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  8. I vote for the thinner one. I think it looks more elegant and follows the line of the princess seam nicely. The color of that taffeta is beautiful btw!

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  9. Why don't you post a picture of the dress with both straps AND the redingote? ahhh and I did not see the water stain (and I have a very large and nice monitor)

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  10. Peter, I'm writing as someone who always feels like I'm playing a part as a badly informed outsider and I try to carefully conceal my vulnerability from the outside world... You're so beautiful. I love that photo of you in Cathy's half-finished frock, beaming with pride. I love that. Thank you. You're an inspiration. Do you mind if I print that as a reminder of how wonderful it is to be who you are?

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  11. Beautiful! Sorry about the iron. My Rowenta, which I had wanted for YEARS and finally WON as a door prize a couple of years ago, now leaks since it fell off my ironing board. The good news is that it didn't kill or cause head injury to my son who was sitting on the floor right beside where it fell. Lesson learned. *sigh*

    Does it really need straps?? Would be perfect without. I guess that's where the boning would have helped. Oh well. I vote for wide, taffeta straps.

    Can't wait to see Cathy in this!

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  12. I thought about no straps -- the dress stays on fine and will be secured by the redingote.

    I would then want to round out the top edge. Without straps those sharp angles look funky to me.

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  13. I think the thicker one looks more "home made" go with the thin.

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  14. Steph, knock yourself out! ;)

    Rachel, yes, those seams and the thin straps work together nicely. And it will be under the lace after all...

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  15. I like the thinner straps too. Although, I really like Hoosiermamas idea of clear elastic/straps better.

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  16. I would go with the thin straps, or clear as Hoosiermama suggested. The dress looks incredible!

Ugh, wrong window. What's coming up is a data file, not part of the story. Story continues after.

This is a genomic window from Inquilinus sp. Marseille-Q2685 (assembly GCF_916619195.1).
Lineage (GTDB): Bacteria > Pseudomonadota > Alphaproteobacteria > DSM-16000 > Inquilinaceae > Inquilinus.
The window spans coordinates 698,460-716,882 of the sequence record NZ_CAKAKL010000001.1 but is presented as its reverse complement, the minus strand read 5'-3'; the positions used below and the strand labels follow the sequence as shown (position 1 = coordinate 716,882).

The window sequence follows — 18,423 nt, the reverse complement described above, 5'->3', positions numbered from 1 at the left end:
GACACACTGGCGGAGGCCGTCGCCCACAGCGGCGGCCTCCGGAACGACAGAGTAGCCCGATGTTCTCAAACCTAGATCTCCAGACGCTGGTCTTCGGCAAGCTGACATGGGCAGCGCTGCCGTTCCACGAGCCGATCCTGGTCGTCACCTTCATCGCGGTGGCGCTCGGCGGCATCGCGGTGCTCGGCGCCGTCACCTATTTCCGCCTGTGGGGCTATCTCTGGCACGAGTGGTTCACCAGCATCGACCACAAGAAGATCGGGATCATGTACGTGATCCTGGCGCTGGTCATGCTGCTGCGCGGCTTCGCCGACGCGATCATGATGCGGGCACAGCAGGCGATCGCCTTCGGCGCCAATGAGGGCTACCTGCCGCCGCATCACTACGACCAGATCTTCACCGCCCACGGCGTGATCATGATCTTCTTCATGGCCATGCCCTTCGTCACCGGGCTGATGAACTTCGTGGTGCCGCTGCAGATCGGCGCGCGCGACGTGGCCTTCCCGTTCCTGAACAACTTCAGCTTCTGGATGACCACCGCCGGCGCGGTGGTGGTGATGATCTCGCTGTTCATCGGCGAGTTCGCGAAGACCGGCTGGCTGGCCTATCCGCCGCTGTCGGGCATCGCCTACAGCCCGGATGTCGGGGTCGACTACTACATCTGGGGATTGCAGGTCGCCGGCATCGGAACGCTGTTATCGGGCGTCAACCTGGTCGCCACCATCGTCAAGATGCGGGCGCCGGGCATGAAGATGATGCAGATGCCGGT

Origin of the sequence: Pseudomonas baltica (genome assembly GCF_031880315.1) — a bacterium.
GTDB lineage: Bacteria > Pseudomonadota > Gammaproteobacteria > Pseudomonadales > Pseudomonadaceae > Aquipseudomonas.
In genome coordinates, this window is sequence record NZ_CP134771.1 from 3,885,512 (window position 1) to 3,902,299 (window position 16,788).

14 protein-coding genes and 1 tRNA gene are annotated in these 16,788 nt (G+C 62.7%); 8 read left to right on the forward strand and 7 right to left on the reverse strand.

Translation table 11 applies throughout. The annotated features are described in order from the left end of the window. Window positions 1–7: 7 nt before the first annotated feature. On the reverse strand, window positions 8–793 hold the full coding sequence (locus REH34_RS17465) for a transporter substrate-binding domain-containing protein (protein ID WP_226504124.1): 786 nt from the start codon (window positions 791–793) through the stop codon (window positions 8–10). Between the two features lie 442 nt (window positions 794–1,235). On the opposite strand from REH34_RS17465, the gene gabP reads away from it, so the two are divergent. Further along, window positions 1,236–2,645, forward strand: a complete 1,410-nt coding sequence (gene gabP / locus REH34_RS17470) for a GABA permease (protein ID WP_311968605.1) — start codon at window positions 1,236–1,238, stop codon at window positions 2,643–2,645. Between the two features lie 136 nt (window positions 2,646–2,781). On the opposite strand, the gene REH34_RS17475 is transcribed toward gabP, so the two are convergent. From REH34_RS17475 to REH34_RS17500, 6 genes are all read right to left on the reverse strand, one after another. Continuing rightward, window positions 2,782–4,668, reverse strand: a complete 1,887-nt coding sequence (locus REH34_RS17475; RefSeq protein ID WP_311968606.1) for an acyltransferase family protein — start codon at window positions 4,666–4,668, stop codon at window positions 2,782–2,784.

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  17. While normally I fancy the thicker, this time thin wins.

    The thin staps are more in keeping with the seams on the redingote.

    Continuity is key where Cathy is concerned.

    Testosterone

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  18. thin! the thick strikes me more as an undergarment, a big matronly undergarment.

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  19. The thin straps, most definitely. :)

    It's gorgeous, I love the line from hip to floor in the first picture.

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  20. Most of the times I prefer a thick strap, but the thin strap looks so elegant (and it will be easier to be hidden under the lace). I don't often comment, but I think this dress is going to be a knockout!!! I also have been really enjoying your Burdastyle posts; it is great to read your funny and insightful posts all over the web!

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  21. I'm with only one of your readers above, does it need straps? The thick one looks like a bra strap to me but only cos I am rather well endowed in that department so need the thick strap ;o)

    Now a tip, it's not official but I've done it and it might help. I had a vintage taffeta dress that someone spilt a drink down, ok it might have been me (!) I found that if you scratch your nail lightly over the outline that shows, I assume that's what you can see just an outline? If so this lessens the outline, don't ask me how or why but it's worked for me on 2 different dressed now. Weird but true, worth a go anyway! Incidently I can't see it but I know what it's like when something bothers you!

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  22. Here's another vote for the thin straps. I really like the delicacy; the thicker strap gives something of an orthopaedic feel to the dress (if such a thing is possible).

    I wouldn't worry about the stain; I could barely see it on the monitor and you will have the redingote over it. I also seem to have steam iron woes whenever working with fabrics like this -- I now have a dry iron which I use more often than not.

    BTW, great color for you; really looking forward to the finished dress!

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  23. Thin!

    I stumbled on your blog a couple of weeks ago, and I find it inspiring in so many ways. I can't wait to see the finished dress!

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  24. Cathy will love it and think the thin will look best on her.

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  25. As another reader forced by nature into the wearing of wider straps but who dreams of barely there ones, I say go for the thinner ones! Large only look like you're trying to conceal the bra strap underneath.

    That side view of your dress + lace redingote looks absolutely amazing. Can't wait to see the finished result.

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  26. I would do a thinner strap, but make sure she dons a strapless bra underneath (half cup would be best)as it would give the dress shape and it will look AMAZING on her, especially with the lace jacket!! Can't wait to see it on her!!